An awful lot of NI / mainland UK trade naturally goes through the port of Dublin anyway. Not sure what the big deal is

  13. Largely no, but then most British traders aren’t impacted by this. Most don’t buy or sell into Northern Ireland.

    The Northern Ireland business community are concerned about an overzealous approach to the NI Protocol (and so would broadly agree with what the British government want to do vis a vis toning the Protocol’s requirements down a bit). However the Northern Ireland business community are very worried that the tactics that the British government are using to go about it could wreck the Protocol in its entirety, opening up the far more harmful risk of a land border.

  14. “An awful lot of NI / mainland UK trade naturally goes through the port of Dublin anyway. Not sure what the big deal is”

    A certain amount, what I’ve heard described as non-negligible proportion, of NI/GB trade goes via Dublin-Holyhead. It does particularly have a large share in the just-in-time market (as the Dublin-Holyhead crossing is the quickest). That being said if there was a lot of disruption UK to EU then outside of that just-in-time market would likely be re-routed to NI ports (trade always goes in the path of least resistance).

  15. like tossing a grenade in the room……

  16. Yes, And some of the NI Product that is shipped to mainland UK is in transit to mainland EU customers

    Getting rid of paperwork Might make that trade harder, not easier

  17. Wouldn’t trade deals be handled By the executive and ratified by the Senate? Where does Pelosi come into this?

  18. Pelosi isn’t dictating anything to the Brits. She’s merely reiterating bipartisan policy, passed unanimously in the House last year, of what the US response will be should the Brits do anything to undermine the GFA:

    It also insists that any future trade agreements between the US and the United Kingdom following the later’s departure from the European Union would adhere to the UK’s Good Friday Agreement’s obligations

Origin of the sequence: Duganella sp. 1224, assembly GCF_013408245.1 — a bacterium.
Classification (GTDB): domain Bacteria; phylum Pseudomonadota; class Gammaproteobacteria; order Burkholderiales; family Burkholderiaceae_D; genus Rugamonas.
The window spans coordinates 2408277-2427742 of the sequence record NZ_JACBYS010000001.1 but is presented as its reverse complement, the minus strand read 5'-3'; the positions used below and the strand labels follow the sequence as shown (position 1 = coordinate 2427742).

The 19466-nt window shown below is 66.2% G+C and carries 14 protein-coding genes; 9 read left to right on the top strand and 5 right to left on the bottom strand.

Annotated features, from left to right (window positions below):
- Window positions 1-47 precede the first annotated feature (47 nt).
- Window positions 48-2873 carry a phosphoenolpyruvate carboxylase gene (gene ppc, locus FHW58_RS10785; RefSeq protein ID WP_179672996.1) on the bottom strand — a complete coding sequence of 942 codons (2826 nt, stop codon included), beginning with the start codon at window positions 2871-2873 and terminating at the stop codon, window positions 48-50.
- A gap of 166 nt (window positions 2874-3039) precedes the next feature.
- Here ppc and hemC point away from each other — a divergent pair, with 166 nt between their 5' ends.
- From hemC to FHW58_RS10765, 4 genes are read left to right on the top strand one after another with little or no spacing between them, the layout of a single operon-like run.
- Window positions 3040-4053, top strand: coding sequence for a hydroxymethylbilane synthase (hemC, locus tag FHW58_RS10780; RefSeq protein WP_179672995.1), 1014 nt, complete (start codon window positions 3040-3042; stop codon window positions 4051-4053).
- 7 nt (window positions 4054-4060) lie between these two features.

19. It’s my understanding that trade deals need to be ratified by a two thirds majority in both chambers of Congress, Charles.

  20. “Wouldn’t trade deals be handled By the executive and ratified by the Senate? Where does Pelosi come into this?”

    Because under US law trade deals aren’t treated as treaties. Article I Section 8 of the Constitution specifically gives Congress, and not the President, the power to regulate commerce with foreign nations. Additionally given that tariffs in particular are seen as a revenue raising measure, de facto a tax, then any tariffs, or the ability to create tariffs, must originate within the House of Representatives, not the Executive branch or the Senate. Free trade agreements also often require changes to domestic law (state aid, regulations, standards etc…).

    The Trade Act of 1974 requires both House of Congress to approve a trade deal before it goes into force (though also prevents both the House and the Senate from amending the deal).

  21. Iran must abide by International Agreement & Law yet the UK doesn’t have to:


    Absolutely astounding hypocrisy from Dominic Rabb.

  22. I see this as a cynical attempt to reheat the Brexit v remainers argument which this Tory administration regards as a vote winner for them. It’s a populist ploy designed to give Boris and co a chance to flag wave and boast about “standing up to Brussels bullies” no doubt with cheerleading tabloid support.

  23. It’s a negotiating tactic and judging from the EU response it’s a very risky one: